Waters: No, but where I swim, seals come up right next to you. So that’s enough to give some people pause because sharks eat seals, but sharks don’t … I mean, humans are the last thing they want to eat. There is not enough meat on us, you know? And even though Cooking Light magazine has gone out of business, my favorite, I’m not that fat yet.
Echo: Yeah. I remember that part of the book as well, where you wrote about how much you enjoyed all the recipes from Cooking Light. It’s like a self-help book, Mr. Know-It-All. What made you want to write a book like this?
Waters: It is because I wrote another book called Role Models, which was about all the people that helped me by giving an example to make me believe that I can become what I want it to be. So, after 50 years of doing this, I thought, “Well, I’ve learned something too that I’d like to pass on.”
And it’s a humorous book, too, but I believe in everything that I recommend you do. Uh, (pauses) but at the same time it, I used a self-help book to satirize that genre to be able to tell all my stories that I wanted to tell. I don’t know that I have a story left after this. Well, I do … This Filthy World (Waters’ stand up show) is all different and contains stories that aren’t in the book.
Echo: I would be surprised if you don’t have stories left to tell.
Waters: Oh, I do, I do. I’m writing a novel now so that’s a whole different story. But, yes, I, but I did tell a lot of stories in this book. There’s a lot of information in this book.
Echo: It is chock full of information. I have two pages of notes of things I wanted to talk to you about and that’s with small scribbled writing.
Waters: Tiny, stop me before I kill again writing?
Echo: Yes. Stop me before I kill again. I don’t want you to be nervous, but I think we’re going to put you on the cover.
Waters: Why would that make me nervous? (Laughs)
Echo: I’m pretty sure you’ve been on the cover of magazine covers before.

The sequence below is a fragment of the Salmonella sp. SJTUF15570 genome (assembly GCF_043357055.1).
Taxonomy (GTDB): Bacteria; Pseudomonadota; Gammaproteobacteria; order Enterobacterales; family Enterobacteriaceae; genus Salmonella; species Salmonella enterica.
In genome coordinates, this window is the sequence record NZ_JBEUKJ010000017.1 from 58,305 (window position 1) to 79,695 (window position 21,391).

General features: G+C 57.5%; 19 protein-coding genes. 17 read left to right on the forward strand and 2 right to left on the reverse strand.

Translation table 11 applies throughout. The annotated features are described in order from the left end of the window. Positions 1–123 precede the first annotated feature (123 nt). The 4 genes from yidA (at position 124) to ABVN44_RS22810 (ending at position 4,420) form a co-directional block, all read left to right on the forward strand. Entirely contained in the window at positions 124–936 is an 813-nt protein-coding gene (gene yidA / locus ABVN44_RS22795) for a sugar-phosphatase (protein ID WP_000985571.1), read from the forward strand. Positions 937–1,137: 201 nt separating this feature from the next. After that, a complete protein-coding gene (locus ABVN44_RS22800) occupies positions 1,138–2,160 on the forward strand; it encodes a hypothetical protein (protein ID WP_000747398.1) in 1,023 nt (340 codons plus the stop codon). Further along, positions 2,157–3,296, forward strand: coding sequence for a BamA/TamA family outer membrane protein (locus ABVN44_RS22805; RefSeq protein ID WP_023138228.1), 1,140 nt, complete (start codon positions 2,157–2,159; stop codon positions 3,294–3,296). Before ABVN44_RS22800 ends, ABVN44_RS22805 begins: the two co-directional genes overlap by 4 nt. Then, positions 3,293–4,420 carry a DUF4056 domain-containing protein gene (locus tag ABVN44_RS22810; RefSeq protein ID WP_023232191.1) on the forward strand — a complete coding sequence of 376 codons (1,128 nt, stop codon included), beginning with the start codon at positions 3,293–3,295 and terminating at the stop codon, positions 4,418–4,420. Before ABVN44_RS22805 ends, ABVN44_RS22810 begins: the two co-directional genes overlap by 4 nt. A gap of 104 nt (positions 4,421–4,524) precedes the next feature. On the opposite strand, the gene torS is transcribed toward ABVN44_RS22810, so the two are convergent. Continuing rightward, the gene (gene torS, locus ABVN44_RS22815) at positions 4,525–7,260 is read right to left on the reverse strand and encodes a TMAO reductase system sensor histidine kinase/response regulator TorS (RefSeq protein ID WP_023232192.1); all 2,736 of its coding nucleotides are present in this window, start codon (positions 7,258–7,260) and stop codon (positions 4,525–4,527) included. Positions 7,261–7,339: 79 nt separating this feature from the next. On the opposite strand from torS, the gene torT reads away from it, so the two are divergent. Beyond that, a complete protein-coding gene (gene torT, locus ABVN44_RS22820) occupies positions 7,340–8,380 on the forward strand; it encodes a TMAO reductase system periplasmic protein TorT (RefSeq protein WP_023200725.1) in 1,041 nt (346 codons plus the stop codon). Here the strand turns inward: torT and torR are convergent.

Waters: It’s always funny when you’re (pauses), the only time that it really surprised me and I felt like Diana Ross in Mahogany, there is a great scene in that movie where she’s just walking down the street and she says (doing an impersonation of Diana Ross that only Waters could do), “Oh, I’m on the cover of vogue,” like she didn’t know that was going to happen, which always really makes me laugh.
Echo: There are so many things in the book that explain so much, at least for me as a fan of yours, where some of your influences came from.
Waters: It does tell lots in there. I mean, it’s a pretty honest book. I think I talk about a lot of personal stuff and also, you know, Shock Value (Waters book from 1981) went up to the making of (1981 Waters film) Polyester, so I wanted to continue and do chapters on the movies, but more in hindsight about what I learned about failure and success in Hollywood and independent films and how to negotiate your way through it all.
Echo: There’s a part — I think it’s the beginning of the second chapter — where you talk about being mildly annoyed when people would ask you if you ever thought you would make Hollywood films. Did you ever think you’d be making them?
Waters: Always. I always wanted to be making them. The thing was, did I think when I first made Hag In A Black Leather Jacket (1964) was I thinking about making Hollywood movies. No, but I didn’t think I couldn’t, or I didn’t ever think I wouldn’t. I mean, I read Variety (magazine) when I was really young, so I knew about the business end of it, too. And I used to pretend I owned a sexploitation theater as a kid and had scrapbooks of all the ads that I wanted to run and everything. So, I was lucky I knew what I wanted to do really, really early and my parents hated what I wanted to do, but they also respected that I was doing it already and figured, I think, what else was I going to do. I think they felt they better encourage the one interest I had.
Echo: Were you ever concerned about where the audience would come from?